When utilized, the value of KM in a strategic sense is fairly simple. For example, if an organization seeks to remain competitive, it will innovate. Innovation derives from KM initiatives. These innovations help to position the company in the marketplace. Knowledge management within the organization can make or break these initiatives because if that knowledge of or surrounding the innovation becomes knowledge gained by a competitor, then the originator of the innovation has lost their strategic advantage.
There is a strategic value of KM in regard to the effectiveness of Knowledge-Based Leadership. The leader is one who allows knowledge to develop or even flux, and it matters little what capacity the leader may be in (Correia, Dirk, 2010). The wrong leader could kill an organization by not allowing knowledge to reach specific areas of an organization that perhaps another leader would deem necessary. An example of this might be that the organization is required by law to self-audit a specific function and deposit the self-audit sheets weekly. However, leadership has decided that the information on the sheets is too “sensitive” and will not allow the majority of workers to participate in that knowledge pool. Instead, they have an “auditor” handle this task. This could greatly hinder the ability to follow through with the law if something were to happen to the auditor, such as sickness or an accident outside of work.
On the other hand, the wrong leader could kill an organization by allowing too much knowledge to reach specific areas of an organization that would otherwise be unacceptable. An example of this might be sensitive information about an associate that is personal or confidential in nature. Sharing that information with those who would otherwise not need to know such information opens up the organization to litigation on several levels.
These are just a couple of examples of what one could assume would be infinite examples. Still, these simple examples demonstrate the strategic capacity of KM regarding the effectiveness of Knowledge-Based Leadership. True, the examples are slightly off-topic, but they are provided to demonstrate the complexity and variety within the defined terms.
Perhaps the phrase “need to know” should be injected into this point as a key component of Knowledge Management as well. Perhaps it should be reiterated that knowledge management at its root implies dealing with or controlling that knowledge. The leadership aspect often determines how effectively that knowledge can be used or for what purposes that knowledge is used for.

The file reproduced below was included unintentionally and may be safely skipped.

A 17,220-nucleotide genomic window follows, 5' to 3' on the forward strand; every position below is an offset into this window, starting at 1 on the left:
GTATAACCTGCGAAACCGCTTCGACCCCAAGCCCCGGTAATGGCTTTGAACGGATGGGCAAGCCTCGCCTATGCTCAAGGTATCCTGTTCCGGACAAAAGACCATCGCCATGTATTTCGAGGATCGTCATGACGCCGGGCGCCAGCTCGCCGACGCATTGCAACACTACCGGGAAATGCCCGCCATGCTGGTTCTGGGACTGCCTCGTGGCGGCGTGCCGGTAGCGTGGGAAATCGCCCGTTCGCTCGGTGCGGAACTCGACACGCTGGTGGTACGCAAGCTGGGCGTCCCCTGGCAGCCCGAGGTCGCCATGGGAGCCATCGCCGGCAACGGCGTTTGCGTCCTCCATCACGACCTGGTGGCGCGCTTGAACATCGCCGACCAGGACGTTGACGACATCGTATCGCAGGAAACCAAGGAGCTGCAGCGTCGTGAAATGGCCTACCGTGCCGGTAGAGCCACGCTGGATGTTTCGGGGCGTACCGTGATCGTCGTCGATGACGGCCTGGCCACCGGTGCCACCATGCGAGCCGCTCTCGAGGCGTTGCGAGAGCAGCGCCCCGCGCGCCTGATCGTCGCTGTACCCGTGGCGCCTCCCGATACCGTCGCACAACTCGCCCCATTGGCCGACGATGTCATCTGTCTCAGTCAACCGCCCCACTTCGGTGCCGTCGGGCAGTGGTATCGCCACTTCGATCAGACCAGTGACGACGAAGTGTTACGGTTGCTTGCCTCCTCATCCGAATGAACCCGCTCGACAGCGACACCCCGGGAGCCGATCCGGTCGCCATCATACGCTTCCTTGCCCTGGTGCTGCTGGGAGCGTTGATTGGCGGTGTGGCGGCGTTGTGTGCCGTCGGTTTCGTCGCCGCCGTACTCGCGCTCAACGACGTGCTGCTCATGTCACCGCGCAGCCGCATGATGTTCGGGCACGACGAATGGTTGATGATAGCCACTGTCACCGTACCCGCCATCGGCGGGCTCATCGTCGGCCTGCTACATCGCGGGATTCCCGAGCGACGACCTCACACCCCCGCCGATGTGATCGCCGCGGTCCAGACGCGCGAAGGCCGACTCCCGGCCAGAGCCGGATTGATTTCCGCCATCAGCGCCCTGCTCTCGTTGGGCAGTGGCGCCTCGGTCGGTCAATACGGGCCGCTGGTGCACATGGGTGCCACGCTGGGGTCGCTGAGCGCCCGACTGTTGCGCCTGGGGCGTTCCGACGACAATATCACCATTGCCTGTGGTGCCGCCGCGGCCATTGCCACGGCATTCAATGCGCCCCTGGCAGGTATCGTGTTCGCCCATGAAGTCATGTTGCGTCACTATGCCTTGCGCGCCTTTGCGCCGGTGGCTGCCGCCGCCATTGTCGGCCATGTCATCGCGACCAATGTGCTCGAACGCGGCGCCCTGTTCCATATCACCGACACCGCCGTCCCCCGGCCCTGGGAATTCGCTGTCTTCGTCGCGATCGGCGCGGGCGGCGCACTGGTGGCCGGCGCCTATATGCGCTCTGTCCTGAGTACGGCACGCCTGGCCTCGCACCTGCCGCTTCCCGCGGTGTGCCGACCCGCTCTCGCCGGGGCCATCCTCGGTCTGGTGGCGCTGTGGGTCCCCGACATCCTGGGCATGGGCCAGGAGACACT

This article has explored both the practical and strategic aspects of KM and the effectiveness of both in regard to Knowledge-Based Leadership. With the evidence provided, it should be much easier to see and establish the value of the preceding based on the successes of other organizations who utilize such initiatives, the possible inclusion of the examples provided, and of course, the expert positions that matter most.
You might also like my article titled, “Knowledge Management – Communication.“
- Correia, d. S., & Dirk, v. D. (2010). Knowledge workers, servant leadership and the search for meaning in knowledge-driven organizations. On the Horizon, 18(3), 230-239. doi:http://dx.doi.org/10.1108/10748121011072681
- Dalkir, K. (2011). Knowledge management in theory and practice. Cambridge, Mass: MIT Press.
- Noruzy, A., Dalfard, V., Azhdari, B., Nazari-Shirkouhi, S., & Rezazadeh, A. (2013). Relations between transformational leadership, organizational learning, knowledge management, organizational innovation, and organizational performance: an empirical investigation of manufacturing firms. International Journal Of Advanced Manufacturing Technology, 64(5-8), 1073-1085. doi:10.1007/s00170-012-4038-y
- Nguyen, H. N., & Mohamed, S. (2011). Leadership behaviors, organizational culture and knowledge management practices. an empirical investigation. Journal of Management Development, 30(2), 206-221. doi:http://dx.doi.org/10.1108/02621711111105786
- Taylor, G. (2013). Implementing and maintaining a knowledge sharing culture via knowledge management teams: a shared leadership approach. Journal of Organizational Culture, Communication and Conflict, 17(1), 69-91. Retrieved from http://ezproxy.sckans.edu/login?url=http://search.proquest.com/docview/1370702594?accountid=13979